What is the first thing that comes to your mind when you think of Anfield and semi-finals? Drama would be right up there. A fizzing atmosphere and a frenzied Liverpool performance would be high on your list, too.
There had been five such occasions during Jurgen Klopp’s reign, the most notable being the Champions League blitzings of Roma (5-2 in 2018) and Barcelona (4-0 in 2019) and the Europa League skewering of Villarreal (3-0 in 2016).
Perhaps not so easily recalled, though, are the League Cup dust-ups with Stoke (2016) and Southampton (2017). The reason? Both of them finished in 1-0 defeats. They escaped against Stoke, thanks to a penalty shootout, but there was no such good fortune the following year.
Liverpool failed to provide their usual semi-final magic at Anfield against Arsenal on Thrusday
And it was that fixture — more than any other — that came to mind against Arsenal.
What should have been Anfield’s biggest night of the campaign turned into one of the most perplexing performances they have produced in this stadium for quite some time.
One passage of play, early in the second half, provided clear evidence. First came a pass from Virgil van Dijk that was so off target, it rolled out of play and prompted him to raise a hand in apology. Next came an ‘ambitious’ shot from Joel Matip that cleared the bar by such a distance that any rugby kicker would have been certain of getting two points for a conversion.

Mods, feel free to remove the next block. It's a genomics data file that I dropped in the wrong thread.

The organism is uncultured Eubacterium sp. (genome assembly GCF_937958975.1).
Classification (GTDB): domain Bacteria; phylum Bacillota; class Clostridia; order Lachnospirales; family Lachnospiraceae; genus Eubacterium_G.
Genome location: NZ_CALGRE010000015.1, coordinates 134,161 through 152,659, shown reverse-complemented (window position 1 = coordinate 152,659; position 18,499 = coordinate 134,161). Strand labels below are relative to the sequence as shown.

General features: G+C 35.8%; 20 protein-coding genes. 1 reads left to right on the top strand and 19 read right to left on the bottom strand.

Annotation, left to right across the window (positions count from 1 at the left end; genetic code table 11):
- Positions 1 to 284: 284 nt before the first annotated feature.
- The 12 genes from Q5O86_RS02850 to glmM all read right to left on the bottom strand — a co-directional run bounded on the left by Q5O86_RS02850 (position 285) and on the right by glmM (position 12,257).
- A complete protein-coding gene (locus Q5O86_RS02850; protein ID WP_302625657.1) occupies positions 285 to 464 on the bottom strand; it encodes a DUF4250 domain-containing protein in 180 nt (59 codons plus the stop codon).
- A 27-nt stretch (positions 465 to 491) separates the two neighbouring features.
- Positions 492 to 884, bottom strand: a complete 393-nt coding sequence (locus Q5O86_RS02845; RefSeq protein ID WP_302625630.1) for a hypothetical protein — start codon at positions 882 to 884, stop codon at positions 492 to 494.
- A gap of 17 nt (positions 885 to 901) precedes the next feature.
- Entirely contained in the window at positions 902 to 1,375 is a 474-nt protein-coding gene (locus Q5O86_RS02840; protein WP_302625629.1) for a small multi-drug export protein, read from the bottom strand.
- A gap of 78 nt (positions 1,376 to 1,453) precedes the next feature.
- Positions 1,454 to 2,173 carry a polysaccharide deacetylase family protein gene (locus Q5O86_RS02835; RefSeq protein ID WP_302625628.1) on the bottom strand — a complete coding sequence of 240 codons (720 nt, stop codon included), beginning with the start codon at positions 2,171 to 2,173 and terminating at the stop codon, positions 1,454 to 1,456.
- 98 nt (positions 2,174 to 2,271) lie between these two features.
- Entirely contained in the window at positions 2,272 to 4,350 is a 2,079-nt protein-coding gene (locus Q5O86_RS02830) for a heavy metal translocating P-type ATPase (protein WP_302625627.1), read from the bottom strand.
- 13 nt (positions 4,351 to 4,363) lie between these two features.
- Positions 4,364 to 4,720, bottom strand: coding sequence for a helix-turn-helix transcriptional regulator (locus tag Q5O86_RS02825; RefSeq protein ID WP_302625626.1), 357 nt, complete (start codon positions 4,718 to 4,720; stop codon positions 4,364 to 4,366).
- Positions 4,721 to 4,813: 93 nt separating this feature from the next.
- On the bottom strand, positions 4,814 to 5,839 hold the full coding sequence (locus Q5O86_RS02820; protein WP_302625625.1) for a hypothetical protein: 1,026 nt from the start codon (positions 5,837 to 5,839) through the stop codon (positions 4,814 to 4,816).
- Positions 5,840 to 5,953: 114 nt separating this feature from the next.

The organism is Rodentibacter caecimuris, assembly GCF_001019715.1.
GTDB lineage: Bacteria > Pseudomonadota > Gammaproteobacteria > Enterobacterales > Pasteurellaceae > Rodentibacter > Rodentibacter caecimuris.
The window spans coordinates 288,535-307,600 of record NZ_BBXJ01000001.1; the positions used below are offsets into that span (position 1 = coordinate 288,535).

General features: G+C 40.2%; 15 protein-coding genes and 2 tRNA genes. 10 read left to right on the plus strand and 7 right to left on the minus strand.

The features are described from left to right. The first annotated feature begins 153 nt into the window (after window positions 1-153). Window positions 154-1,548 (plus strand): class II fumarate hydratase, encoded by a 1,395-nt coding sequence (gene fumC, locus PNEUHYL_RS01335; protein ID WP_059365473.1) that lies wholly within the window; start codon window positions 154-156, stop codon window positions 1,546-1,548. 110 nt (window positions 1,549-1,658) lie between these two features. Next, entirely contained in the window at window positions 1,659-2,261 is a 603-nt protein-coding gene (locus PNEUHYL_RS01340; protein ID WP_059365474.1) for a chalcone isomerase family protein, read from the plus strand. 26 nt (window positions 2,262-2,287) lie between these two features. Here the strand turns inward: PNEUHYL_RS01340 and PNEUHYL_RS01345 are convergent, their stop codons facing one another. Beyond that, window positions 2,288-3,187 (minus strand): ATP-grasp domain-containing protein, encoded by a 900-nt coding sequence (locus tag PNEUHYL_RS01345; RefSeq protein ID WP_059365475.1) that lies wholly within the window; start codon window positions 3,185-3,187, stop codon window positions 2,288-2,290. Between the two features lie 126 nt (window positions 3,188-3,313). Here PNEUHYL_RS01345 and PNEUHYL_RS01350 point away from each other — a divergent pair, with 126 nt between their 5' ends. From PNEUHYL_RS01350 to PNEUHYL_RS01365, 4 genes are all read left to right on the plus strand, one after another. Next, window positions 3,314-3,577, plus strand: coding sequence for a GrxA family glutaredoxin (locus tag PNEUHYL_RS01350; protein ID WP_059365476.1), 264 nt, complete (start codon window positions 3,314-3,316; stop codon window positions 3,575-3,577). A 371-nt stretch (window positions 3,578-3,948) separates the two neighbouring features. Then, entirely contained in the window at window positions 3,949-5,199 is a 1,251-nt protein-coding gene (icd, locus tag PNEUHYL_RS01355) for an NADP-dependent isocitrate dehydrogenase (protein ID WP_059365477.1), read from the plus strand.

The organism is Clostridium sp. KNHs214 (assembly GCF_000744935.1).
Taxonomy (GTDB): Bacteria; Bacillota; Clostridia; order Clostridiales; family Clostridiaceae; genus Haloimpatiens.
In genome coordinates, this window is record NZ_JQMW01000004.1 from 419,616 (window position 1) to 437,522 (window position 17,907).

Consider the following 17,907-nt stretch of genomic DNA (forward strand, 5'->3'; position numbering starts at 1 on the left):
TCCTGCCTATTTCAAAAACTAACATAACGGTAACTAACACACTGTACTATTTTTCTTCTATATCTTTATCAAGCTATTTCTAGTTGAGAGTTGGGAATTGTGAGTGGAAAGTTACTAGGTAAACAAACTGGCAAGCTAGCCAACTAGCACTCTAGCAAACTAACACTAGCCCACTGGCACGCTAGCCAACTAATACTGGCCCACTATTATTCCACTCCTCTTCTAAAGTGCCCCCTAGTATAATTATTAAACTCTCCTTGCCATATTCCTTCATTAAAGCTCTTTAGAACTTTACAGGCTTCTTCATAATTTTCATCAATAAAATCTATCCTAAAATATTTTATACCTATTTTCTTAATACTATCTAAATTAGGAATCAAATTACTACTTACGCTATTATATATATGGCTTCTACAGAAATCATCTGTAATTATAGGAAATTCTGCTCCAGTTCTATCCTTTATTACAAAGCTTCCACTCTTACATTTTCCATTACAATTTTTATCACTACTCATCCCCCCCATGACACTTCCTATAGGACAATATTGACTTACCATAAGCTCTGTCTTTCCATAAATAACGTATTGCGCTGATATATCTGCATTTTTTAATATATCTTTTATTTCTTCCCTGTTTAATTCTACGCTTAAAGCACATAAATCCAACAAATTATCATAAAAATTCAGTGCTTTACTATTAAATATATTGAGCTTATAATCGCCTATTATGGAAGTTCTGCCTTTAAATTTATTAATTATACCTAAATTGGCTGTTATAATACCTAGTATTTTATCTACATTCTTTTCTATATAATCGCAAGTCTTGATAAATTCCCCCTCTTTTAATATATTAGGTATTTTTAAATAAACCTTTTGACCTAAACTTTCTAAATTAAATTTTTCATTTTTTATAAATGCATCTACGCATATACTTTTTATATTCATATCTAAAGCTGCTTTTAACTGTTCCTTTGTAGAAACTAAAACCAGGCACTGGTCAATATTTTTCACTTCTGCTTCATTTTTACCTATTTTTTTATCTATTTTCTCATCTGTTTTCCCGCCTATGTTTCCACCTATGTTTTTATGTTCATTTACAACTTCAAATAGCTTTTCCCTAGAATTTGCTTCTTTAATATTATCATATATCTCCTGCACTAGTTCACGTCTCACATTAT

Then, to complete the comedy of errors, Andrew Robertson under-hit a ball to Trent Alexander-Arnold that was so lacking in pace you would have had him down as the weekend golfer who can’t read the speed of a putt. All of this came against 10 men, remember.
The Reds were held to a 0-0 draw by the north Londoners, who played with 10 men for spells
Jurgen Klopp’s side lacked the zip and dynamism typically associated with the German
No wonder Klopp appeared bewildered. Occasionally he bellowed to rouse his team but everywhere he looked there were shortcomings and uncertainty.
The number of corners taken by Alexander-Arnold and Robertson that failed to beat the first man was staggering.
There was no creativity in midfield, no zip or dynamism in attack. Klopp had said before the game he was ‘desperate’ to win this fixture but his team’s actions did not back up his words.
It would be easy to pin this on the AFCON absences of Sadio Mane and Mohamed Salah but there was sufficient quality at Klopp’s disposal. Liverpool may yet end up at Wembley but, to face Chelsea, they will have to do it the hard way.